“Never sacrifice or compromise your standards so that you can temporarily be happy.”

This is most likely to happen in relationships because by nature, no one likes to be alone. I’m sure you know someone who clearly is not happy with their situation but as someone once told me, “She would rather have a piece than nothing at all.” And dead ass, this goes both ways as I’ve seen dudes put up with a lot of shit just to have a woman around. Me and WIM always joke back and forth about crazy women, but the reality is, we put up with crazy because they are dime pieces. We have a tendency to date people who constantly disappoint us, they don’t call when they say they will, they don’t show up when they are supposed to show up, we battle with the decision to completely erase them from our lives or hold out on hope. Faith-based relationship; faith is the belief in things not seen. Or as Kanye said, Lack of Visual Empathy defines L.O.V.E., or something like that. It might take you a moment to really understand what he was trying to say there, but trust me it hit me one time like a ton of bricks. When we compromise our standards for happiness we end up being more hurt than before. It’s like we’re all heroin addicts; we are gluttons for punishment, but the highs get more intense, and the lows become unbearable. It’s a life of pain. Have you noticed in your relationship that when you start to compromise your arguments and disagreements become more and more volatile? That’s a sign that you are using your relationship like a drug; a quick fix here and there, but the pain is still there.

I enjoy conversations with my mother because it reminds me of these things. It’s not just about romantic relationships, it’s about all the relationships that we have in our lives. Family, friends, and coworkers are all examples of people we have to manage our expectations with in order to remain happy. Probably none more than your job. I’m heading there now and I realize that it’s just painful at times to think that you make so many concessions in your career for a paycheck. Damn capitalistic society has us hooked! For me, I always try to maintain high expectations of myself and high hopes that someone will meet my standards. I don’t think they’re unrealistic, but they’re just to ensure that someone like myself doesn’t bore or tire of people who I allow to be in my life. And so, I don’t think that’s a bad approach at all.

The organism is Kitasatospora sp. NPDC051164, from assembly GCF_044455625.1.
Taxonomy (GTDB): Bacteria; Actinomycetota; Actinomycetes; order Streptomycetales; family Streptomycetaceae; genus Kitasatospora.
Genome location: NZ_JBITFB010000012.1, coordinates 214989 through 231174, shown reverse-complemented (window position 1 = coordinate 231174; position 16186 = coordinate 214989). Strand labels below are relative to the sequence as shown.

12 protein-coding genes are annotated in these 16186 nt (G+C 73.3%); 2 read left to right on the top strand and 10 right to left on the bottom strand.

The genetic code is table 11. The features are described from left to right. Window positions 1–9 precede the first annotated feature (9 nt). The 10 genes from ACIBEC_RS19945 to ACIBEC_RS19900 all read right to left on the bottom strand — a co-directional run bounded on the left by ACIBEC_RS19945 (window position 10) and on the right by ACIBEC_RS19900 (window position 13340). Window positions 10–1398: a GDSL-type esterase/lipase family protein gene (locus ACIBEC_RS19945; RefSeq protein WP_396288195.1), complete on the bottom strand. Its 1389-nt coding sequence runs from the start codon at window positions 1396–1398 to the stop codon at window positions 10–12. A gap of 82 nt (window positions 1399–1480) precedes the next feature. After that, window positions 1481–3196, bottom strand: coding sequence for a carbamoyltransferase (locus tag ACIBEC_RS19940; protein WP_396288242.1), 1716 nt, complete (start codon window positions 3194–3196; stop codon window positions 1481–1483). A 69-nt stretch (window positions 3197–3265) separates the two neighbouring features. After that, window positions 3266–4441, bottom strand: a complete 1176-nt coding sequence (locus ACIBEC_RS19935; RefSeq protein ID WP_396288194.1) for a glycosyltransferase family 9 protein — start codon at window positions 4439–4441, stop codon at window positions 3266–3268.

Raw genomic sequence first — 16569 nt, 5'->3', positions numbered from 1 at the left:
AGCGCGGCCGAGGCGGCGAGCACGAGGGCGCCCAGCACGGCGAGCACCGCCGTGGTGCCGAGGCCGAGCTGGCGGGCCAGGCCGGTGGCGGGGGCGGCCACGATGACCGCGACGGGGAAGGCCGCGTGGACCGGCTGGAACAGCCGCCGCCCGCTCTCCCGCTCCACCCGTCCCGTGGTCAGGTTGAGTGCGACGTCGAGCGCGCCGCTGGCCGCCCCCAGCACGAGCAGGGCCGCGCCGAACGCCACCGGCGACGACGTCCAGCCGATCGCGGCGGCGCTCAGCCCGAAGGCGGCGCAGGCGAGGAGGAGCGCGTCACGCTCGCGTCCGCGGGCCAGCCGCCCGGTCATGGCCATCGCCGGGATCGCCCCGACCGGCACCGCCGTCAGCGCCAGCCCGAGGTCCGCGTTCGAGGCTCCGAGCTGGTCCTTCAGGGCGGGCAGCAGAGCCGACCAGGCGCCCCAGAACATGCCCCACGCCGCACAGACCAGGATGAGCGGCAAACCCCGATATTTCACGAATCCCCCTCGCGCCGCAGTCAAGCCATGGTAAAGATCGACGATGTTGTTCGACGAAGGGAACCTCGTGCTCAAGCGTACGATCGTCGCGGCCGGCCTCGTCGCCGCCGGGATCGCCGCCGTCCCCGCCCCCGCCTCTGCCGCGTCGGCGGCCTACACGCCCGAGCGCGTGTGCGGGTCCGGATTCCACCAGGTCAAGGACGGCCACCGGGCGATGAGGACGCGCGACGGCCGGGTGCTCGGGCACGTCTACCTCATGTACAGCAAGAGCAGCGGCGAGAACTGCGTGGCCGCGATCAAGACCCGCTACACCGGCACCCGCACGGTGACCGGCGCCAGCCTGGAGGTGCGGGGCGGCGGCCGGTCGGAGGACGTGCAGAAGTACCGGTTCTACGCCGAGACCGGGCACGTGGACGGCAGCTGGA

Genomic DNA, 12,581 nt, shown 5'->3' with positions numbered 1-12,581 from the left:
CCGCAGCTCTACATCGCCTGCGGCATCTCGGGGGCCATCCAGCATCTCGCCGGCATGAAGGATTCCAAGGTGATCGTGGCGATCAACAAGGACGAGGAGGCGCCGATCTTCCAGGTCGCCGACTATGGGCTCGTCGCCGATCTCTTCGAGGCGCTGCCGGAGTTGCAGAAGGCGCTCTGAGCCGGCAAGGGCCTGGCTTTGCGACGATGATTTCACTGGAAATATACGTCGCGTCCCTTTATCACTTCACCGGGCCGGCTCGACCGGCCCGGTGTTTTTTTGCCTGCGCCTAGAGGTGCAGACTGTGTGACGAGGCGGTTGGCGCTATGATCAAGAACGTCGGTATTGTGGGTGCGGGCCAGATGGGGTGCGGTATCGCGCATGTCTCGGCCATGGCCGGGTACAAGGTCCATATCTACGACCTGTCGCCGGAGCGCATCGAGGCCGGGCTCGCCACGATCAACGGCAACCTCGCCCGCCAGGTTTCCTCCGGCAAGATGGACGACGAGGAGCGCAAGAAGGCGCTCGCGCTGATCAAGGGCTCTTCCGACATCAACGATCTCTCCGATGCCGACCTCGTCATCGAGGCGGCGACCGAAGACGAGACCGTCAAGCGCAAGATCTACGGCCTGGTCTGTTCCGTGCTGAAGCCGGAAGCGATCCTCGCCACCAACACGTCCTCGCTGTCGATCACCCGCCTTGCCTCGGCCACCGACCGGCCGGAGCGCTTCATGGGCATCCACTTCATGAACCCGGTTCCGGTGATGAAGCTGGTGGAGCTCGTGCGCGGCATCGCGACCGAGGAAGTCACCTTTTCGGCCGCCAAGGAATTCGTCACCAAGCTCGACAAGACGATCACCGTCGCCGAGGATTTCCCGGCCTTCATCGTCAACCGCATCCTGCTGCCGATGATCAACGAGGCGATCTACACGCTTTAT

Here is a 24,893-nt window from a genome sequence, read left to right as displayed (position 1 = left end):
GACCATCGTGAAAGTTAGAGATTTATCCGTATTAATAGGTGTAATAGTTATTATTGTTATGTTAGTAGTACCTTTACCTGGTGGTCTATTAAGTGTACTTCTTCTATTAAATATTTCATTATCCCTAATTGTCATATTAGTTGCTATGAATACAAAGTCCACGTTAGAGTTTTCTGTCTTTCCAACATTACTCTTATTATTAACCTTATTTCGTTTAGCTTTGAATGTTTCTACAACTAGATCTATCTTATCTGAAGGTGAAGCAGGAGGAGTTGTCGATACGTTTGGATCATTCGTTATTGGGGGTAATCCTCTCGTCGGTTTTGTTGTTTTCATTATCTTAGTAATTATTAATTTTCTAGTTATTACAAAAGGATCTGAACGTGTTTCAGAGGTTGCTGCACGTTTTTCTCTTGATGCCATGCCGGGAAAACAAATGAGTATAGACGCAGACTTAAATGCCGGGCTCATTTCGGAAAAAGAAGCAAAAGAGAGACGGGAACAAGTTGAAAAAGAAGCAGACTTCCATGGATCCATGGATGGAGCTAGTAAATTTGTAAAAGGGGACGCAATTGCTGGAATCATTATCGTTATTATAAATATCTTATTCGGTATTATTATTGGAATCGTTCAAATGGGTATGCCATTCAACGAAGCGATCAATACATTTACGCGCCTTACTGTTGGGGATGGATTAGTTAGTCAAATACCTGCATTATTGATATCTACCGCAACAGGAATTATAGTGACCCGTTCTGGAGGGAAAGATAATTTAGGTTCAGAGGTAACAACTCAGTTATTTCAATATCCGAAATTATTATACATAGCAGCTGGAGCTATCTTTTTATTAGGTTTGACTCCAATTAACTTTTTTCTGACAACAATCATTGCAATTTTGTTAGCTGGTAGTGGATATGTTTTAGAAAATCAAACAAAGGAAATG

Anonymous said...

{how come you never said nothing about it?....most men in relationships should get a clause like in a lease that says, “If the rule is not enforced on a case-by-case basis it is not a concession to remove the rule from the lease.”}

Haha, yes! This also works with parenting. I am one of those mom's who is like: "so you mean my son has been misbehaving for the past 3months and youre just telling me now?...hmmmm"

Sacrificing my standards for temporary happiness use to be so difficult for me but I've mastered it! I'd be lying if I said I haven't had a few "relapses" since...but I realize this & try to prevent it from happening again.

Tunde said...

"When he walked in the apartment, my mother said, “Where are my flowers?” The exception, the favor, had become an expectation."

real talk. this very thing happened to me.

Mrs.Brightside said...

I haven't read the whole post but the bolded quotes speak the solutions to my overly dramatic weekend.

Mrs.Brightside said...

Thank you for this post and tell your mom I said thanks for this one “At times your standards are so low for people that you can’t ever hope to be happy.” I have high expectations for family, friends or potential friends but for potential mates my expectations are pretty low. I’ll pretty much accept what they give, feel some type of way about it because I hoped for more but acknowledge the fact that I can’t be mad because I already knew what it was.

I’ll spare you the details of my weekend but to sum it up I have a strong faith that people are more considerate than they really are. I had come to the conclusion that I have too high expectations for people and planed to lower them across the board but this post gives me hope that I’m doing something right.

Streetz said...
This comment has been removed by the author.
Streetz said...

Exceptions becomes expectations... that's so real.